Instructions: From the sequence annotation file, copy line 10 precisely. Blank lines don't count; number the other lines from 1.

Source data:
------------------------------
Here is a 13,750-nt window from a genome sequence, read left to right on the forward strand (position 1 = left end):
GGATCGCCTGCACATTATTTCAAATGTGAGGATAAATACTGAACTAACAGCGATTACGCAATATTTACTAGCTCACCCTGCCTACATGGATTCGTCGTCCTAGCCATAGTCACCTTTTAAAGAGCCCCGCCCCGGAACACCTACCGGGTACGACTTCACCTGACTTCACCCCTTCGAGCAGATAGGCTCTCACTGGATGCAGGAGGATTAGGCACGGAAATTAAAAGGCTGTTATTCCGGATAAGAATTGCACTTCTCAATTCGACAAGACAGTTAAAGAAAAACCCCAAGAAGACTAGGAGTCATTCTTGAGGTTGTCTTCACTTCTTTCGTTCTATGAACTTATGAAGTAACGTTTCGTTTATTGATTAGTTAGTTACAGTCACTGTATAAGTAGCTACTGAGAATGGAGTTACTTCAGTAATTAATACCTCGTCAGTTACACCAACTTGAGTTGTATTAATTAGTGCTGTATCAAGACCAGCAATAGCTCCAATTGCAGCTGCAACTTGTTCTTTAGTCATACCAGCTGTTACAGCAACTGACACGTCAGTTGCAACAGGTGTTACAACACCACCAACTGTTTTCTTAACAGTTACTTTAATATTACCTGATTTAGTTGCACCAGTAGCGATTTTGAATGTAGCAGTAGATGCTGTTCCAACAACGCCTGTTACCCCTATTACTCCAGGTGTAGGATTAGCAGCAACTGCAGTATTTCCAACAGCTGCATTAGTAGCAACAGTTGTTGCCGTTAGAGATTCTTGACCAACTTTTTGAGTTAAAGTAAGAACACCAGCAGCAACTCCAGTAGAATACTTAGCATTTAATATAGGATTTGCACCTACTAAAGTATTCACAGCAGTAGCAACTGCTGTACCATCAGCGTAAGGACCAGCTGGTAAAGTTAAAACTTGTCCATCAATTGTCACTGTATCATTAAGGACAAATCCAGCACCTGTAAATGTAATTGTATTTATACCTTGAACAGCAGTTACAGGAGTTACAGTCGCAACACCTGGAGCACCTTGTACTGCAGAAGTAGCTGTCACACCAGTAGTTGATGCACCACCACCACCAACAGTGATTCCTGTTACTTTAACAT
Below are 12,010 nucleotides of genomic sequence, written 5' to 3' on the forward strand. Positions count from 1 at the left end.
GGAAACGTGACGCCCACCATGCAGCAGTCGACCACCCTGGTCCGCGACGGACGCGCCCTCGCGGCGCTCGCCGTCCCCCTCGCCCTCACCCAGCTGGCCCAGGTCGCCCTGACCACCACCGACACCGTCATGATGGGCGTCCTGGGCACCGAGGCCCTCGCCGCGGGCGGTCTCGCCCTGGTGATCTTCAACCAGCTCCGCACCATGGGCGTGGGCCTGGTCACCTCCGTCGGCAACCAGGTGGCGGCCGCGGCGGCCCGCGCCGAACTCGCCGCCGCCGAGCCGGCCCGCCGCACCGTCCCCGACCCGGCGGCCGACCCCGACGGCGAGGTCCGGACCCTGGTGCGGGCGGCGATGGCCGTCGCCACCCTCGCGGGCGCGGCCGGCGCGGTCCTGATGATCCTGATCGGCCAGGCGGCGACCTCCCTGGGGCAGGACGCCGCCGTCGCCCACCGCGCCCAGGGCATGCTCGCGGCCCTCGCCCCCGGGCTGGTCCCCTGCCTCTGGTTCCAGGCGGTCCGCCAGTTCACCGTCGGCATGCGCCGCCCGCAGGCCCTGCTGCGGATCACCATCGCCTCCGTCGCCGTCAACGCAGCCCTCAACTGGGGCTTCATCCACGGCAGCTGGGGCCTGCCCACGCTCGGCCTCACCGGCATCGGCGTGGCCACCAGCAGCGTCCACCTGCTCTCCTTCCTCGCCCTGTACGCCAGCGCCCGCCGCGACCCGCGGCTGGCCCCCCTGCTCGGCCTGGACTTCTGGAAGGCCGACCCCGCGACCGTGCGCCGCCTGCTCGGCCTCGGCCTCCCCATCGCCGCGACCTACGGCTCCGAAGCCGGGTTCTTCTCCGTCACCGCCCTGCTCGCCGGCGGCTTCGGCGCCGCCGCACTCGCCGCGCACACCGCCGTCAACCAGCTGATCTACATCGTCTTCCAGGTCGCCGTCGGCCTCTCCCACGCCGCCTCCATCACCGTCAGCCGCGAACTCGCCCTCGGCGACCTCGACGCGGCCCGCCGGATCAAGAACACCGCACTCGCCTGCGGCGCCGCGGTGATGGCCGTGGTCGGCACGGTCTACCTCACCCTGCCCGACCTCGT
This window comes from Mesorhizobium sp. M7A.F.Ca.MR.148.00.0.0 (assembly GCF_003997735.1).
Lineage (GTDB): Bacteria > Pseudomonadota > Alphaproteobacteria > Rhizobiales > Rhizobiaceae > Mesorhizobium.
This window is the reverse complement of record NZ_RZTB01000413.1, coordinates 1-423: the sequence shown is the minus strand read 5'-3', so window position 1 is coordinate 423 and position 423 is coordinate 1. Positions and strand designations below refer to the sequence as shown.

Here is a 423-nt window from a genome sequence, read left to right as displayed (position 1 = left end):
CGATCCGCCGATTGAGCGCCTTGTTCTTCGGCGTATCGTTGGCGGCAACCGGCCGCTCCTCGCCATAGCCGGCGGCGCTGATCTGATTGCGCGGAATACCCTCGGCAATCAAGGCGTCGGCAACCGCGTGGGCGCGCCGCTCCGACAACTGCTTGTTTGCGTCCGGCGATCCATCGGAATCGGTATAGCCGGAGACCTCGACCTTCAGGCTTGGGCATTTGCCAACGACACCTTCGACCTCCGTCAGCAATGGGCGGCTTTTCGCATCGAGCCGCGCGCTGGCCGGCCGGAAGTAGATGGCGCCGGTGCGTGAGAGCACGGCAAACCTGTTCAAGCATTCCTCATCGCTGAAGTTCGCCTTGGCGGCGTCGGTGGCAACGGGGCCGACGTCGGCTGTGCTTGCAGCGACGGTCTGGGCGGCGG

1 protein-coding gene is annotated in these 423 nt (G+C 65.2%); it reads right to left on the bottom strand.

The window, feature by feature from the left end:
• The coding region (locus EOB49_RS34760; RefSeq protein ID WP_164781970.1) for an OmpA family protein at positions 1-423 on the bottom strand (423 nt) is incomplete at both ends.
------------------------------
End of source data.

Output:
1 protein-coding gene is annotated in these 423 nt (G+C 65.2%); it reads right to left on the bottom strand.